Isobel Philip discovers the spirituality of the Ipod in Nell’s new show Made in The Cross
There is one work in Nell’s show Made in the Cross at Roslyn Oxley9 Gallery, hung high up and tucked into corner, that seems to metaphorically encapsulate the entire exhibition. In in the altar of the moment even a stingray can kill you a stingray (looking rather like the face of a ghost) sits upon, and partially obscures, a crucifix. Even though the crucifix is playfully masked, it is the literal and conceptual skeleton supporting the work. This allegorically translates as the show’s overriding conceptual scheme in that religious references implicitly underpin each work, yet are at times veiled. The show presents itself as neither an explicit adherence to, nor a questioning of, religious faith, but as an anatomization of how religion is defined. Nell’s idiosyncratic religiosity, as it unfolds in Made in the Cross, playfully challenges the essential hegemony of certain religious doctrines.
glass reinforced plastic, silver leaf, varnish, nickel plated bronze
2 parts, 121 x 8 x 4 cm; 91 x 75 x 59 cm.
The works are hung in the smaller side gallery. Separated as it is from the rest of the gallery, the space feels like a little chapel, and as such contributes to the show’s thematic.
In the middle of the room is a life-size sculpture of a Buddha-like seated figure (modeled on Nell herself) holding a silver stone, painted black and covered in white, hand painted writing and images. Lying on the floor in front of the figure is a silver branch. The figure is surrounded by a series of black panels covered in white text. There is a harmonious cohesion between the panels and the figure that heightens the spiritual energy of this chapel (or temple, given the presence of the Nell-Buddha), teased out through the overt, and also implicit, religious and spiritual references within the works themselves.
The text-covered panels that line the walls reminded me of the stone tablets on which the first editions of the bible would have been written (fittingly, one panel lists the books of the Old Testament, and another the books of the New Testament). The central figure, a painted body, also reads as a religious ‘text’, relating to those cultures that use the body in religious ritual.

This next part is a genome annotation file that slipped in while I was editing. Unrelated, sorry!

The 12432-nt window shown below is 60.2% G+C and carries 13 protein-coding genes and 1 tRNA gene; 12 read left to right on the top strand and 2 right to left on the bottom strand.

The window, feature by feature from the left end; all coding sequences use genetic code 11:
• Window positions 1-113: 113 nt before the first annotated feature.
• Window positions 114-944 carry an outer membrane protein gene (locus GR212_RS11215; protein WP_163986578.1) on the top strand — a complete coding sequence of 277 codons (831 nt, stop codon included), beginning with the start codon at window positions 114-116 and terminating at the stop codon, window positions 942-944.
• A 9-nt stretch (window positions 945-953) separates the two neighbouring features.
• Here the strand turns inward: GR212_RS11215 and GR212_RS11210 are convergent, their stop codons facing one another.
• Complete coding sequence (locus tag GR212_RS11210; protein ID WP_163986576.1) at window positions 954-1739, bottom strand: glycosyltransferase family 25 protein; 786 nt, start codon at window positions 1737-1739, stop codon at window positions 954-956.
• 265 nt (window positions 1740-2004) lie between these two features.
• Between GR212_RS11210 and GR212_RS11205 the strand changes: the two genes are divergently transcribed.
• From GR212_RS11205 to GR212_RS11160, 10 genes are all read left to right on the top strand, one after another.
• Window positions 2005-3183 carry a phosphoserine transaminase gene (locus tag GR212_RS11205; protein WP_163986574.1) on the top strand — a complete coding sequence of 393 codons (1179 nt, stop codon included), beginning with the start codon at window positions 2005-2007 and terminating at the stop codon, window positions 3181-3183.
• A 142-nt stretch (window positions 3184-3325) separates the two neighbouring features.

In other panels, the religious references are latent, and dependent on (at times quite loose) metaphoric associations. The list of different music genres in all world sounds – sounds good (each written in an appropriate typeface) can be seen to equate the cult-like status certain bands have acquired with religious fanaticism, whereby music has become its own quasi-religion. This connection is strengthened by the parallels between a figure praying, head bowed and eyes closed, and a solitary iPod listener (who can hold in his palm all these different genres of music, just as the figure praying holds the bible). Both are completely absorbed by internal voices and sounds.
Yet amid this torrent of religious subtext, what caught my attention above all else was that reflexive silver stone being in the hands of the figure.
I had been thinking about hands from the moment I stepped into the gallery. The text on each of the different panels could have been written by different hands; the hand that drew the hopscotch on 1, 2, 3, 4, 5, 6, 7, 8, nell is childlike (even reversing some letters) and appears completely distinct from the steady hand that wrote up the books of the New Testament. And then there are the panels that seem to have been written by many hands, each writing in a different typeface.
One of the hands metaphorically responsible for these works could possibly belong to Colin McCahon. Some of Nell’s scrawls quite closely resemble McCahon’s own, as does the cultivation of a complex religious subtext – so much so that the work could perhaps be seen as a tributary homage.
In the Artist’s Prayer, written by Nell and included in the catalogue, there is a passing reference to hands in the proclamation; “let my hands do only the work of hands.” I couldn’t help but read this as a reference (most probably unintended or unconscious) to the multiplicity of hands (where ‘hands’ does not simply refer to the abstract notion of hands, but, literally, many hands) implicitly alluded to throughout the show. These are any hands, our hands even. In any case, against the hegemonic attitudes of particularly religions (specifically Christianity), spiritualism and religion (regardless of how it is treated; either seriously or playfully, literally or metaphorically) is an acutely individual construct, and the work of many hands. As religion functions differently for every person, it seems gently appropriate that the stone held by the figure should operate as a mirror; a device that reflects those ‘other’ hands.